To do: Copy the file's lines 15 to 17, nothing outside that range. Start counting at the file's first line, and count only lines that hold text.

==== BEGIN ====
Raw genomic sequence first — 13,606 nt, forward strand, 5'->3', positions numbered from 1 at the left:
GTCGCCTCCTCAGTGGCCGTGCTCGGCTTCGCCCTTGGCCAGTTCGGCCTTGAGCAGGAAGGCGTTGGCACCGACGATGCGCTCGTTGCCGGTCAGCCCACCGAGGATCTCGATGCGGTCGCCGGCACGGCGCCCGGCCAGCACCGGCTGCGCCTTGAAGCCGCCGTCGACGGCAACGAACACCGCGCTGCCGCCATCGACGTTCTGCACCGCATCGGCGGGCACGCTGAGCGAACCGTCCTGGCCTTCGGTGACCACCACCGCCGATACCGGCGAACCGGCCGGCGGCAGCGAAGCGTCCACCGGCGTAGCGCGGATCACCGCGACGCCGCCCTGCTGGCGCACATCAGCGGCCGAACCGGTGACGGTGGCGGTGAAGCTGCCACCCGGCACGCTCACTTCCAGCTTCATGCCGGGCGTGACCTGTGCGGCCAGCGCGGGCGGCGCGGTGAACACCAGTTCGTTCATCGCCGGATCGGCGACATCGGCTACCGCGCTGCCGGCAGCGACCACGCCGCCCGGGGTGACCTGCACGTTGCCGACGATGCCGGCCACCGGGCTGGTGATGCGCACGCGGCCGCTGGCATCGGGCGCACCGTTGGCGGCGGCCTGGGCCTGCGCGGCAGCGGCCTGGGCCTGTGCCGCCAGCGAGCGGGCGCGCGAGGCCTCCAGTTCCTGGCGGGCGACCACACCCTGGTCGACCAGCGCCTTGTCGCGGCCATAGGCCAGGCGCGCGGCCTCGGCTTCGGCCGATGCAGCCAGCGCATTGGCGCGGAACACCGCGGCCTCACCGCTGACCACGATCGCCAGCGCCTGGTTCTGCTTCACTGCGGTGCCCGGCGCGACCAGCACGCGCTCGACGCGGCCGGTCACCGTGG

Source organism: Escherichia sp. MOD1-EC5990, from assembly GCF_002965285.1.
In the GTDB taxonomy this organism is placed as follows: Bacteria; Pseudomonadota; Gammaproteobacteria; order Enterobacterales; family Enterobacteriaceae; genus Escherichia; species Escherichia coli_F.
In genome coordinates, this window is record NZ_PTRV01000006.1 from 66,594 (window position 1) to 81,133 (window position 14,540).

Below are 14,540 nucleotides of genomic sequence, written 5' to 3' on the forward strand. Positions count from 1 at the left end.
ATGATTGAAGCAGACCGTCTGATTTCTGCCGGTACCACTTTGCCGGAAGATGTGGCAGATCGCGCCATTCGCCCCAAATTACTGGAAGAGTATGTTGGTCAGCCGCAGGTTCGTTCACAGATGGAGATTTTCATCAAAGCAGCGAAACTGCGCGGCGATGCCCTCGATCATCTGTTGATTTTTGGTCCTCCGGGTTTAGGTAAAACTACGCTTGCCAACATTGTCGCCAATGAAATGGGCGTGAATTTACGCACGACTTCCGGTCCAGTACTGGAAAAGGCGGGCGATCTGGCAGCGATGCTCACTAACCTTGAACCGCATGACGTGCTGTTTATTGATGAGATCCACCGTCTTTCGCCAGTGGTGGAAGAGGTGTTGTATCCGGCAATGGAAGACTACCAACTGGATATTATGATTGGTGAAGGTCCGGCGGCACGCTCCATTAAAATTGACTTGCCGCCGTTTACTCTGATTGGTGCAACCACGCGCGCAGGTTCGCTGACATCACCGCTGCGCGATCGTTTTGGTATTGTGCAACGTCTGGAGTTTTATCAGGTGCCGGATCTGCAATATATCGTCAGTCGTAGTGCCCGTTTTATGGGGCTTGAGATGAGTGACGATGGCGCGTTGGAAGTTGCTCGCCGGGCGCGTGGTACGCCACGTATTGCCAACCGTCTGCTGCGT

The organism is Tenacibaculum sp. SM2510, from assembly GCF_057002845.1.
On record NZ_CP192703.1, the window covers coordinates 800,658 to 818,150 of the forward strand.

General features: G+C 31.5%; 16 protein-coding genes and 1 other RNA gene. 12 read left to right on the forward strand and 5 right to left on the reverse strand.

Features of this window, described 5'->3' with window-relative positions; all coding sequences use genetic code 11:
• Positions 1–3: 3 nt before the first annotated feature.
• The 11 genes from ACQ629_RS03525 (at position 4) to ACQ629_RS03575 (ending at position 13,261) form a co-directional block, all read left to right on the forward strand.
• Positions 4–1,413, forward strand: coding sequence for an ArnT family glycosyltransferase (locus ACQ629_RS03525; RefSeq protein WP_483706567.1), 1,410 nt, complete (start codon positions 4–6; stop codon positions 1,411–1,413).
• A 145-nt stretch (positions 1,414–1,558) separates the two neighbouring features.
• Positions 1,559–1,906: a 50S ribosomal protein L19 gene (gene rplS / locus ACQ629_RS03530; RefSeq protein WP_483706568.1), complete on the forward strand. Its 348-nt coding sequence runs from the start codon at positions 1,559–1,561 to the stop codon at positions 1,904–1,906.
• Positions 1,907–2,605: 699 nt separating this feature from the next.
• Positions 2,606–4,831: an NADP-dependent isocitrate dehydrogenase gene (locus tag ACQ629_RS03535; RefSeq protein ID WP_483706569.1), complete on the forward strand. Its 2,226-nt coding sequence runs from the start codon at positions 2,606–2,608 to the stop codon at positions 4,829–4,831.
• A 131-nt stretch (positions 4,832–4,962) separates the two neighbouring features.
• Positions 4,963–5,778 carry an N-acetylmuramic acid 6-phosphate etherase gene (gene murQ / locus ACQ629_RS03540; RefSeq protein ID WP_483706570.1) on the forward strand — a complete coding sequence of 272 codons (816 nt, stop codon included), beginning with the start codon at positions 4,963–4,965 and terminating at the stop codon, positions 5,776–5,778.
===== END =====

• A 145-nt stretch (positions 1,414–1,558) separates the two neighbouring features.
• Positions 1,559–1,906: a 50S ribosomal protein L19 gene (gene rplS / locus ACQ629_RS03530; RefSeq protein WP_483706568.1), complete on the forward strand. Its 348-nt coding sequence runs from the start codon at positions 1,559–1,561 to the stop codon at positions 1,904–1,906.
• Positions 1,907–2,605: 699 nt separating this feature from the next.